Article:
Socioeconomic Assimilation and Wealth Accumulation of Migrants in Australia
This paper investigates to what extent the wealth accumulation of immigrants is explained by their degree of assimilation, defined as the immigrants' capacity to become more similar over time to the local people in terms of their norms, values, behaviours, and socioeconomic characteristics. The existing practice to measure assimilation is the use of a time-dimensioned variable like years since migration, which reflects the individual's adaptation to the host country through the implied acquisition of relevant skills and experience. We complement this approach by defining assimilation on the basis of migrants' subjective assessments of integration within the community. To do so, we exploit the rich information collected by the Household Income and Labour Dynamics in Australia Survey (HILDA). In particular, we explore the possible relationship between migrants' savings and assimilation estimating several models, from a pooled OLS to panel data models such as random effect and population average. We find that assimilation has a significant positive effect on wealth accumulation, but in different degrees depending on migrants origins and the type of assets. Understanding migrants' wealth and their perceived degree of assimilation is relevant to understand the supply of domestic savings and their variability. It also carries policy implications on what could be done to affect migrants' sense of assimilation and connected economic behaviour.
|Date of creation:||Oct 2012|
|Date of revision:|
|Contact details of provider:|| Postal: |
Phone: +49 228 3894 223
Fax: +49 228 3894 180
Web page: http://www.iza.org
|Order Information:|| Postal: IZA, Margard Ody, P.O. Box 7240, D-53072 Bonn, Germany|
Please report citation or reference errors to , or , if you are the registered author of the cited work, log in to your RePEc Author Service profile, click on "citations" and make appropriate adjustments.:
- Catalina Amuedo-Dorantes & Susan Pozo, 2002. "Precautionary Saving by Young Immigrants and Young Natives," Southern Economic Journal, Southern Economic Association, vol. 69(1), pages 48-71, July.
- Borjas, George J, 1985. "Assimilation, Changes in Cohort Quality, and the Earnings of Immigrants," Journal of Labor Economics, University of Chicago Press, vol. 3(4), pages 463-89, October.
- Antecol, Heather & Kuhn, Peter J. & Trejo, Stephen, 2003. "Assimilation via Prices or Quantities? Labor Market Institutions and Immigrant Earnings Growth in Australia, Canada, and the United States," IZA Discussion Papers 802, Institute for the Study of Labor (IZA).
- Barry R. Chiswick & Paul W. Miller, 2012.
"Negative and Positive Assimilation, Skill Transferability, and Linguistic Distance,"
Journal of Human Capital,
University of Chicago Press, vol. 6(1), pages 35 - 55.
- Chiswick, Barry R. & Miller, Paul W., 2011. "Negative and Positive Assimilation, Skill Transferability, and Linguistic Distance," IZA Discussion Papers 5420, Institute for the Study of Labor (IZA).
- Christopher F Baum, 2006. "An Introduction to Modern Econometrics using Stata," Stata Press books, StataCorp LP, number imeus, November.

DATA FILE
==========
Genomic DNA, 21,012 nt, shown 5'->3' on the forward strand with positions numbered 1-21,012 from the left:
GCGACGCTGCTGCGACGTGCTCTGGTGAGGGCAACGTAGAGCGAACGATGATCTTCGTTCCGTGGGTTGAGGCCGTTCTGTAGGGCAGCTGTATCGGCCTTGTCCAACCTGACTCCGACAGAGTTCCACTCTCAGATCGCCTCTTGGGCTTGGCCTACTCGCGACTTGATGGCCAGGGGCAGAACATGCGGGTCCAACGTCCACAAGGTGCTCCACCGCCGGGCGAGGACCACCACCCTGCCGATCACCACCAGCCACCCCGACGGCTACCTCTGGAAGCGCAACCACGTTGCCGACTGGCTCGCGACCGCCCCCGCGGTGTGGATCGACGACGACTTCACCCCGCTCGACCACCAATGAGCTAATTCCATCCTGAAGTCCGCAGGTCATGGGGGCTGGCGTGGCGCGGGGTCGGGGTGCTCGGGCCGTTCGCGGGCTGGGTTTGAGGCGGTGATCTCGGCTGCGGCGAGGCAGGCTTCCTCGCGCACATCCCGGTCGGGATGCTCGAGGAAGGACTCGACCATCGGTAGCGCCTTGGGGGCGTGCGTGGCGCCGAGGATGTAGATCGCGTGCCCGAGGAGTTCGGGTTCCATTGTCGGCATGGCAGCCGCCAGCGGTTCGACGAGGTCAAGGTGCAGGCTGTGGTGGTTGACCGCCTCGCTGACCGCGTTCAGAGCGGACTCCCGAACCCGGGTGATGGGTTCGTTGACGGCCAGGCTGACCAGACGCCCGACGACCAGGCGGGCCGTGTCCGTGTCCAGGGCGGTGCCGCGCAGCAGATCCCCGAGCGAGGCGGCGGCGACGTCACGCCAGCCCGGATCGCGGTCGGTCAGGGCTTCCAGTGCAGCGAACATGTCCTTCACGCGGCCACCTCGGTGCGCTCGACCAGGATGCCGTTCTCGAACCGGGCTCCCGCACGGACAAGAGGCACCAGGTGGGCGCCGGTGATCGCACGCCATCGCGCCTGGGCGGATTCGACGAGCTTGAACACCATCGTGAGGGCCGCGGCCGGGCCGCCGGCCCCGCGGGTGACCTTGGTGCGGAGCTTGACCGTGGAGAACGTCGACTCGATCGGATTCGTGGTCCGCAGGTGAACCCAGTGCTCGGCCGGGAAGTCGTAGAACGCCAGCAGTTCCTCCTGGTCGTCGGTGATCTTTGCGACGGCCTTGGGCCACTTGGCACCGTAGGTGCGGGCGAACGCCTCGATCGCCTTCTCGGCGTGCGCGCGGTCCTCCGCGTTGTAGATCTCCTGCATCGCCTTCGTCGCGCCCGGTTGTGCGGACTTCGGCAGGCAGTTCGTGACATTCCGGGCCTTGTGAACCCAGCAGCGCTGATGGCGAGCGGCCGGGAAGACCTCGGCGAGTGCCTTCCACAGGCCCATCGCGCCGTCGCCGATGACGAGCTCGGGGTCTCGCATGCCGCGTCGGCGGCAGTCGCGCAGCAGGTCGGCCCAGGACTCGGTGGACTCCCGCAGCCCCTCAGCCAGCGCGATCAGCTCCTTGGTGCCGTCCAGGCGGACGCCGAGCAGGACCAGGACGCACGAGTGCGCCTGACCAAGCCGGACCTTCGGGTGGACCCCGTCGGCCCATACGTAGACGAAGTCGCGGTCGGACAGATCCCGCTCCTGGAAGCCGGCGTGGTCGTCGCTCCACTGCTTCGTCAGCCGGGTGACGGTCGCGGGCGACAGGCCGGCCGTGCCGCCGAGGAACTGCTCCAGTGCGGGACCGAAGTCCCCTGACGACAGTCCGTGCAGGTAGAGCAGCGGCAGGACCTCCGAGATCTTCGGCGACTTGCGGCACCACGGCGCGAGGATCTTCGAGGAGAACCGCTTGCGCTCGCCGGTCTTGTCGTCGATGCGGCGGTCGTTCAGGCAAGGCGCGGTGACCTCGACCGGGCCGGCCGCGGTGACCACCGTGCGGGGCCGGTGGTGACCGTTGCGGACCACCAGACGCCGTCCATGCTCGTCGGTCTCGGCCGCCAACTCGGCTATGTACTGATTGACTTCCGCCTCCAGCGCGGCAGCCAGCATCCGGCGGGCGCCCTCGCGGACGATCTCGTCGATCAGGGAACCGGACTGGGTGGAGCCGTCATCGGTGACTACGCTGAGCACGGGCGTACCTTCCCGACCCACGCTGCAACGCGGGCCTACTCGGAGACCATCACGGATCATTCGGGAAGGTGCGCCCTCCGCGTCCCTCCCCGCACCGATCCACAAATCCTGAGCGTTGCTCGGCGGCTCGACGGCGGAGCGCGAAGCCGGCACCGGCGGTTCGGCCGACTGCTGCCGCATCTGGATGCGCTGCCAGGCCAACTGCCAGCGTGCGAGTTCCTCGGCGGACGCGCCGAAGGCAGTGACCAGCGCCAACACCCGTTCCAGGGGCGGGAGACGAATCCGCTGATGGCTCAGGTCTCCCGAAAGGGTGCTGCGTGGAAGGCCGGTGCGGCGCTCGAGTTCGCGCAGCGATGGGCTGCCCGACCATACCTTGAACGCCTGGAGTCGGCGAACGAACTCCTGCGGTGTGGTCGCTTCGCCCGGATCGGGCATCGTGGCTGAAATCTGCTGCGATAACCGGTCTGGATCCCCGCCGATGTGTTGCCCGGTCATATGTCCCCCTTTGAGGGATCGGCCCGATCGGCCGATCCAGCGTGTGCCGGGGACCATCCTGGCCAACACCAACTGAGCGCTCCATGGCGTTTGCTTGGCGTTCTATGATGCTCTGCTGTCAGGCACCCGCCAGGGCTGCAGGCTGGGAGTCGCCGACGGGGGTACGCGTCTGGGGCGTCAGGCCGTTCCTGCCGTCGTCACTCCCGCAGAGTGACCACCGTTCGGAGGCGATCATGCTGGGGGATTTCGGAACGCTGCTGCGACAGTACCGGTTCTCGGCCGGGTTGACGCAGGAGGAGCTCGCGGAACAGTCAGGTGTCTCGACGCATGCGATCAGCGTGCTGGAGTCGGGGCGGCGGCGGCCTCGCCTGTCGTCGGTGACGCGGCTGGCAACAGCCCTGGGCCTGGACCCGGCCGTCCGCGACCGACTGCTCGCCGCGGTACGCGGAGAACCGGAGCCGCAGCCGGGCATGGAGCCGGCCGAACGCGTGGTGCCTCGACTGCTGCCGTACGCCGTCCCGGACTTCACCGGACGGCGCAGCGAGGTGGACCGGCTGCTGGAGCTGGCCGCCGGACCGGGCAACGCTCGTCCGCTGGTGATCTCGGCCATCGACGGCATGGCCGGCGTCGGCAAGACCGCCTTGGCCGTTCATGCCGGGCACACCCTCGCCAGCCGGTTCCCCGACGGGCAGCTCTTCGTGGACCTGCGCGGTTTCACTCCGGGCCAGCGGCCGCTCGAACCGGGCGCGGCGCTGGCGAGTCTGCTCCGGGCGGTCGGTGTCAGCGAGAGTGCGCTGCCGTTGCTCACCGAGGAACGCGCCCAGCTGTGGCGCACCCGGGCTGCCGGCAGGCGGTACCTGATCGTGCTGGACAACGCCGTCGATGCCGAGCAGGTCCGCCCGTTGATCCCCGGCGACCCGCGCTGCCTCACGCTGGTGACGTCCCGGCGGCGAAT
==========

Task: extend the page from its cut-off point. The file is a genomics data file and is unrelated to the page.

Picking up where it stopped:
- repec:oup:qjecon:v:112:y:1997:i:1:p:1-55 is not listed on IDEAS
- Hatton, Timothy J. & Leigh, Andrew, 2007.
"Immigrants Assimilate as Communities, Not Just as Individuals,"
IZA Discussion Papers
2538, Institute for the Study of Labor (IZA).
- Timothy Hatton & Andrew Leigh, 2011. "Immigrants assimilate as communities, not just as individuals," Journal of Population Economics, Springer, vol. 24(2), pages 389-419, April.
- Timothy J. Hatton & Andrew Leigh, 2007. "Immigrants Assimilate as Communities, not just as Individuals," CEPR Discussion Papers 547, Centre for Economic Policy Research, Research School of Economics, Australian National University.
- Deborah A. Cobb-Clark & Vincent A. Hildebrand, 2009. "The Asset Portfolios of Native-born and Foreign-born Australian Households," The Economic Record, The Economic Society of Australia, vol. 85(268), pages 46-59, 03.
- Guiso, Luigi & Jappelli, Tullio & Terlizzese, Daniele, 1996.
"Income Risk, Borrowing Constraints, and Portfolio Choice,"
American Economic Review,
American Economic Association, vol. 86(1), pages 158-72, March.
- Guiso, Luigi & Jappelli, Tullio & Terlizzese, Daniele, 1994. "Income Risk, Borrowing Constraints and Portfolio Choice," CEPR Discussion Papers 888, C.E.P.R. Discussion Papers.
- Dustmann, Christian, 1997. "Return migration, uncertainty and precautionary savings," Journal of Development Economics, Elsevier, vol. 52(2), pages 295-316, April.
- Miles S. Kimball, 1991.
"Standard Risk Aversion,"
NBER Technical Working Papers
0099, National Bureau of Economic Research, Inc.
- Schaeffer, Peter V, 1995. "The Work Effort and the Consumption of Immigrants as a Function of Their Assimilation," International Economic Review, Department of Economics, University of Pennsylvania and Osaka University Institute of Social and Economic Research Association, vol. 36(3), pages 625-42, August.
When requesting a correction, please mention this item's handle: RePEc:iza:izadps:dp6969. See general information about how to correct material in RePEc.
For technical questions regarding this item, or to correct its authors, title, abstract, bibliographic or download information, contact: (Mark Fallak)
If references are entirely missing, you can add them using this form.